Table of Contents
- 1 Introduction
- 2 Linux Environment Variables File
- 3 Linux Environment Variables
- 4 Some Important Pre-Defined Environment Variables
- 5 Environment Variable Operations
- 6 Persistent vs Non-Persistent Environment Variables
- 7 Conclusion
An Environment is an area that contains information about how various programs and applications behave. Linux Environment Variables are used by the applications to get information about the environment.
The Environment is configured every time a new shell session is created. Changing the Linux Environment Variables helps the user to control how they interact with programs via the shell, what default values are used for the appearance of the shell window, the type of shell used, default home directory, etc.
Linux Environment Variables File
Information required for setting up the Environment is obtained via various files through a process known as Initialization. The operating system performs this process by reading through
The /etc/profile file is under Linux administrative control and contains essential information which cannot be edited by the user. The .profile file is fully under user control and can be used to modify the environment.
If you are using the bash shell, the user environment variables can be created in .bash_profile and .bashrc file.
If these files don’t exist, the operating system proceeds with creating the Environment and does not display any error.
The terminal prompts the user for input (indicated by the
$ sign) after the Environment has been set up.
Linux Environment Variables
These are name/value pairs.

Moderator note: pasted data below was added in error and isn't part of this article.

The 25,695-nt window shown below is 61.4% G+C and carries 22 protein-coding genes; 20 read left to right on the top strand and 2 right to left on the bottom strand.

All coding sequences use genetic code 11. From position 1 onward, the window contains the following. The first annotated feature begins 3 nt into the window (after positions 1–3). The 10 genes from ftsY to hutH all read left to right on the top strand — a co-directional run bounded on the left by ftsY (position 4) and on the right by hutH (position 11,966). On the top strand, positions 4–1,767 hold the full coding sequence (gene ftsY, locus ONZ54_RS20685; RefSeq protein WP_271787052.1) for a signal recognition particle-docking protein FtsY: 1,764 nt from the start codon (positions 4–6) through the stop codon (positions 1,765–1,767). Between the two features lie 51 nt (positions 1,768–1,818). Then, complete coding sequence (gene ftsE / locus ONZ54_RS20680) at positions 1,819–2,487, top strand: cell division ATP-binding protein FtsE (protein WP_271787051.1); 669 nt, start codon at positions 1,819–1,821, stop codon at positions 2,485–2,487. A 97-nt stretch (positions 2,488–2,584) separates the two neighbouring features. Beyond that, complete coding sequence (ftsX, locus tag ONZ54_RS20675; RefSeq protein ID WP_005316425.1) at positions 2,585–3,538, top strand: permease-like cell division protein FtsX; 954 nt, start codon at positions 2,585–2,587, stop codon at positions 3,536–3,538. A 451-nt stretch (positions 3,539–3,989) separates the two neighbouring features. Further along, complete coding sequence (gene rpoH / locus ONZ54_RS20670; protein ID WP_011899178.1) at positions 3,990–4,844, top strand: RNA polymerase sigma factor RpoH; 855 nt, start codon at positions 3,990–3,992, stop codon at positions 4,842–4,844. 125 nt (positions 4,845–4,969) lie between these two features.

Environment variables can be handled using the following 5 main commands.
Let’s look into each of these commands one by one.
printenvcan be used to print the value of an environment variable. If no key is specified, then all name-value pairs are printed as output. These only include variables with a global scope.
Linux Environment variables are defined in capital letters by convention.
envalso prints the name-value pairs like
printenv. This command also only prints variables with global scope. However, it cannot be used to print specific values of environment variables.
setis used to print shell variables, environment variables, local variables and shell functions. These include variables with both local and global scope.
exportis used to create new environment variables that persist even after a shell session has been closed.
unsetis used to unbind or remove an environment variable.
Some Important Pre-Defined Environment Variables
- LANG: Contains current system language.
- USERNAME: Contains username of the current user.
- PWD: Contains path of the current directory.
- PATH: Contains colon separated list of directories in which system looks for executables.
- HOME: Contains path of the home directory.
- SHELL: Contains path to the user’s preferred shell.
- EDITOR: Contains command to run lightweight editor. Eg:
- VISUAL: Contains command to run editor used for heavy editing tasks. Eg: